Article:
On a stormy day in January 1925, before a crowd of hundreds, a nine-foot-tall polar bear was transferred to a new enclosure at Melbourne Zoo. As lightning flashed and thunder cracked, the bear raised itself to its full height and surveyed the thrilled crowd. Was it safe? A watching keeper assured a spectator that bears cannot leap. Barely had he finished the sentence when the bear leaped. It jumped its moat, scaled the barrier wall and, like a tightrope artist, walked along the top till it reached the now screaming crowd. Zoo workers yelled "Run," parents and children fled, one spectator walked into the bear's enclosure and pulled the steel door shut behind him.
A group of keepers quickly assembled. They threw the bear hunks of horse-meat, whacked at it with crowbars and tried to lasso it, to no avail. The bear went after one man, threw him to the ground and ripped through his scalp. Streaming with blood, the prone man told his mates to shoot the bear. "Shoot quickly." One of the keepers shot at the bear's shoulder from behind, and—improbably—killed it.
I say 'improbably' because in another polar-bear-leaps-into-crowd incident at a 20th century Australian zoo (not the only other time it happened), yet another group of keepers surrounded the escapee with guns, shooting at it over and over. The bullets bounced off the enraged beast, until one man placed the muzzle of his gun right up against the bear's head and pulled the trigger.
An article in The Argus about the 1925 incident concluded that Melbourne was lucky; the most significant consequences were only one casualty and the loss of a bear worth £200. Today, by contrast, the pointless death of a polar bear would cause great sorrow and shame, even more so that the species is endangered, and the Zoo itself would be in significant trouble. But there was a fantastic blamelessness around the event. The design of the enclosure was from the US and Europe, the article explained. Clearly, the walls should be raised. Indeed.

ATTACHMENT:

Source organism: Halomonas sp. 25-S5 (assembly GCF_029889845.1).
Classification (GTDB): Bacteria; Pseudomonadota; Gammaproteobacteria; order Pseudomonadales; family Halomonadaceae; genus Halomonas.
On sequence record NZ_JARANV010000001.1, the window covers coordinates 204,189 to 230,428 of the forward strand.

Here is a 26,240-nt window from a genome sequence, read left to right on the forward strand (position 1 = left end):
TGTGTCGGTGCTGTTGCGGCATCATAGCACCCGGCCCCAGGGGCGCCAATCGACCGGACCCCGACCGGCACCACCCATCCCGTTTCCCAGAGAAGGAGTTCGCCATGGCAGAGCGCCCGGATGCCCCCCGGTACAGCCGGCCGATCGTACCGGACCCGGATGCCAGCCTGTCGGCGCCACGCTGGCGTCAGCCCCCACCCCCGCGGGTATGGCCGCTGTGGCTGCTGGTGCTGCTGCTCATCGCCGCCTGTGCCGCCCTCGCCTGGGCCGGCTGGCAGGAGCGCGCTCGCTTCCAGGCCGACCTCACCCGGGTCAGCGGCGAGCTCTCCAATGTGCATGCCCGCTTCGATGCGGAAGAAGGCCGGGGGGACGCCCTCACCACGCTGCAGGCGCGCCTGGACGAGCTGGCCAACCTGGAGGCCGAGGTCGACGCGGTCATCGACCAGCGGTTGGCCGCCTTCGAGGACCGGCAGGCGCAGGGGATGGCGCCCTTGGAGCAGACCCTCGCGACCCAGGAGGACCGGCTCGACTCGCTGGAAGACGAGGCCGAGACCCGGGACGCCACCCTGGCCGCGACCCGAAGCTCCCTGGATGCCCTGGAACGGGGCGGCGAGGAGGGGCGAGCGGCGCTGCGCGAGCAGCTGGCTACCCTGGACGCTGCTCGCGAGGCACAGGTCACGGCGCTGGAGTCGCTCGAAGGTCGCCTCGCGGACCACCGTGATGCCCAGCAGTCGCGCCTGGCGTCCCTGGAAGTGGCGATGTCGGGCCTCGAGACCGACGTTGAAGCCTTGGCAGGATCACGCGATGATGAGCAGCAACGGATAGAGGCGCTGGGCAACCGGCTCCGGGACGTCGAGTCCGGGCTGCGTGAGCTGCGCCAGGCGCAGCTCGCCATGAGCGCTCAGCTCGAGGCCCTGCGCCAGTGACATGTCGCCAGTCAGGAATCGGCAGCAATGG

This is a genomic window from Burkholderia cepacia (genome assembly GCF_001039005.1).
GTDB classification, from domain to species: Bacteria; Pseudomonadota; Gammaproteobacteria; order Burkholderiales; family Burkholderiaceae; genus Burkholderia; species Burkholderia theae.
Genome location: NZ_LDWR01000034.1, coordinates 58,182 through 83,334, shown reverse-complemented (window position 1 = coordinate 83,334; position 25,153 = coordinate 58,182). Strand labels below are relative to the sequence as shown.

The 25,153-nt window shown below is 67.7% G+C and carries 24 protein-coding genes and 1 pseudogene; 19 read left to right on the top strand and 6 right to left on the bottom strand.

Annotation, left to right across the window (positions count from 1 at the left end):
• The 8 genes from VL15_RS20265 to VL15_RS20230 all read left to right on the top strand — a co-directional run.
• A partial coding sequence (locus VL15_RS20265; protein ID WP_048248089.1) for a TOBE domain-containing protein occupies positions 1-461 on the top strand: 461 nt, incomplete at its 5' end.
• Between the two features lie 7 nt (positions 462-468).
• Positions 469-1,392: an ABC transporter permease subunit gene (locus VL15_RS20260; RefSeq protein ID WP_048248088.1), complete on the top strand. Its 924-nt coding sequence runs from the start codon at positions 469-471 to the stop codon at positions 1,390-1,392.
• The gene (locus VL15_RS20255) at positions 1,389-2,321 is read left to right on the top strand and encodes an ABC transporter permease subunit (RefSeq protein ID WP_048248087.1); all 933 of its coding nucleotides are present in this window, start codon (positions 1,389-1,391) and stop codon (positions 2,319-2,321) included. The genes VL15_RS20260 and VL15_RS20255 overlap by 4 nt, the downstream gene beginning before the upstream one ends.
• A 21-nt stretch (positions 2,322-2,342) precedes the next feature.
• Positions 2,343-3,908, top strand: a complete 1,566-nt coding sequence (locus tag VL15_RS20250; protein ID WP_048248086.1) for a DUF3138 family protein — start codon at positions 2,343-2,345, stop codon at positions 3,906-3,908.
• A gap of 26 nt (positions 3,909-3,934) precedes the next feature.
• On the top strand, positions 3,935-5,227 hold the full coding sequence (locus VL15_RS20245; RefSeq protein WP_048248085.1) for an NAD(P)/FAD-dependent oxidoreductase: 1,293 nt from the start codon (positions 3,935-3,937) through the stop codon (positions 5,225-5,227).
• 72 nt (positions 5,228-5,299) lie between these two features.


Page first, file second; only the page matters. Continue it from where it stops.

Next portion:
It's tempting to look back and judge the zoos ignorant, and of course they were, but no one born today would have done any better a hundred years ago. Much of what we know about zoo animals feels like truism now—Do not throw coins to the seals, Do not give the orangutans matches, Do not assume polar bears can't jump—but it's been a long process of trial and error. We have learned a lot from our mistakes over the last 100 years.
Among them, the Zoo no longer keeps snakes by the hundreds in a pit or lets the dingoes roam free. It does not display its deceased orangutans in a glass cage, no matter how popular they were. Nor does it take in kangaroos from the public, ex-pets that surprisingly grew big and nasty.
In 2012, the Zoo is undergoing another major evolution, and this time it is leading the world. I spoke to Jenny Grey, current CEO of Melbourne Zoo, for The Monthly. She told me about the changes and introduced me to the Lord Howe Island Stick Insect, an unlovely but charismatic creature that despite its renaissance-meets-special-effects-from-“The Mummy” look, was thankfully only 15-cm-long.